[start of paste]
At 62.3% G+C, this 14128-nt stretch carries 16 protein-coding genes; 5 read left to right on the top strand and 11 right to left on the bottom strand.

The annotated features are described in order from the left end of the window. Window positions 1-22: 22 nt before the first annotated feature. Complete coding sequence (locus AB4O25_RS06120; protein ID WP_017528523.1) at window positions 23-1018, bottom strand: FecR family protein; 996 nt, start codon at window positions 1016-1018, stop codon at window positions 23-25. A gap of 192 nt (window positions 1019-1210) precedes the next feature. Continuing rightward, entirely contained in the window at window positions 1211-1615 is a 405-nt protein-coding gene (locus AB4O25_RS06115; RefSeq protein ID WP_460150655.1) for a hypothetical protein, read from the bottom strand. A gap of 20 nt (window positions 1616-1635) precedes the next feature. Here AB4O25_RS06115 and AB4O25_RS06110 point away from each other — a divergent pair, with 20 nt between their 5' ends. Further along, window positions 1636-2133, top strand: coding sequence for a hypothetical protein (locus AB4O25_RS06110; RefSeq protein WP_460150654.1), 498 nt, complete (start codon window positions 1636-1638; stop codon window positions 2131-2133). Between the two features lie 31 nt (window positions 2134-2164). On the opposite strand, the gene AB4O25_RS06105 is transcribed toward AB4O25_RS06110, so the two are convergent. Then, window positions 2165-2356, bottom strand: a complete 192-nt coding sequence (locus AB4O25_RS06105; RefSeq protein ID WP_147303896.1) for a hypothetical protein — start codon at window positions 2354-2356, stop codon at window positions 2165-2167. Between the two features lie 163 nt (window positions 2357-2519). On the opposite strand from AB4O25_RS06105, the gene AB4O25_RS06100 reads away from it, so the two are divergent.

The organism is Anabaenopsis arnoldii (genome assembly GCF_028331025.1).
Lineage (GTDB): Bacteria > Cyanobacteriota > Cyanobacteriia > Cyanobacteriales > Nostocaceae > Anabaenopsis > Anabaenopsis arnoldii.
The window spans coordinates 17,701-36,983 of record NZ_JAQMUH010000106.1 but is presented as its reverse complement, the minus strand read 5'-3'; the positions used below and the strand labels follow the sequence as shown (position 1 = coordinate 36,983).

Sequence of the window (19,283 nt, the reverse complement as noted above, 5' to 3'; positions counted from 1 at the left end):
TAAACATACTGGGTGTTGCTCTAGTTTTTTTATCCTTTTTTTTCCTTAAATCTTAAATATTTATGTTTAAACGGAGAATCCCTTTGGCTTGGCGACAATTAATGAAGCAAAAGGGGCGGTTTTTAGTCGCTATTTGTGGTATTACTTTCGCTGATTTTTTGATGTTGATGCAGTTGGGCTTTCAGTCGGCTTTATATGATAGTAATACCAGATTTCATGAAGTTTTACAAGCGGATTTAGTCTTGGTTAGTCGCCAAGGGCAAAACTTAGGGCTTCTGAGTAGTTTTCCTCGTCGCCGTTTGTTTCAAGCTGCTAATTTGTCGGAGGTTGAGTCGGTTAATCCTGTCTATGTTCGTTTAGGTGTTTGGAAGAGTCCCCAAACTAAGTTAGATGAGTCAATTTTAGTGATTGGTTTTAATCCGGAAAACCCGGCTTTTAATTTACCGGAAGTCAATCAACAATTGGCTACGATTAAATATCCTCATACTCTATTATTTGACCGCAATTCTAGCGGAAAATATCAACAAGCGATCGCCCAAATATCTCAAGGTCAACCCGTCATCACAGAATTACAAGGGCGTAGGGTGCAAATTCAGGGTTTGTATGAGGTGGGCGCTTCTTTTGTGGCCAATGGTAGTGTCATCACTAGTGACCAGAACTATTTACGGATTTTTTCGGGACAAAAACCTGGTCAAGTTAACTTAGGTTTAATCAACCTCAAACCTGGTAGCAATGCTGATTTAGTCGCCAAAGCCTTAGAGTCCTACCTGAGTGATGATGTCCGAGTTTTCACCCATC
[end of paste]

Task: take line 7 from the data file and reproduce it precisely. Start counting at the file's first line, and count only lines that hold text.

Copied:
TAAACATACTGGGTGTTGCTCTAGTTTTTTTATCCTTTTTTTTCCTTAAATCTTAAATATTTATGTTTAAACGGAGAATCCCTTTGGCTTGGCGACAATTAATGAAGCAAAAGGGGCGGTTTTTAGTCGCTATTTGTGGTATTACTTTCGCTGATTTTTTGATGTTGATGCAGTTGGGCTTTCAGTCGGCTTTATATGATAGTAATACCAGATTTCATGAAGTTTTACAAGCGGATTTAGTCTTGGTTAGTCGCCAAGGGCAAAACTTAGGGCTTCTGAGTAGTTTTCCTCGTCGCCGTTTGTTTCAAGCTGCTAATTTGTCGGAGGTTGAGTCGGTTAATCCTGTCTATGTTCGTTTAGGTGTTTGGAAGAGTCCCCAAACTAAGTTAGATGAGTCAATTTTAGTGATTGGTTTTAATCCGGAAAACCCGGCTTTTAATTTACCGGAAGTCAATCAACAATTGGCTACGATTAAATATCCTCATACTCTATTATTTGACCGCAATTCTAGCGGAAAATATCAACAAGCGATCGCCCAAATATCTCAAGGTCAACCCGTCATCACAGAATTACAAGGGCGTAGGGTGCAAATTCAGGGTTTGTATGAGGTGGGCGCTTCTTTTGTGGCCAATGGTAGTGTCATCACTAGTGACCAGAACTATTTACGGATTTTTTCGGGACAAAAACCTGGTCAAGTTAACTTAGGTTTAATCAACCTCAAACCTGGTAGCAATGCTGATTTAGTCGCCAAAGCCTTAGAGTCCTACCTGAGTGATGATGTCCGAGTTTTCACCCATC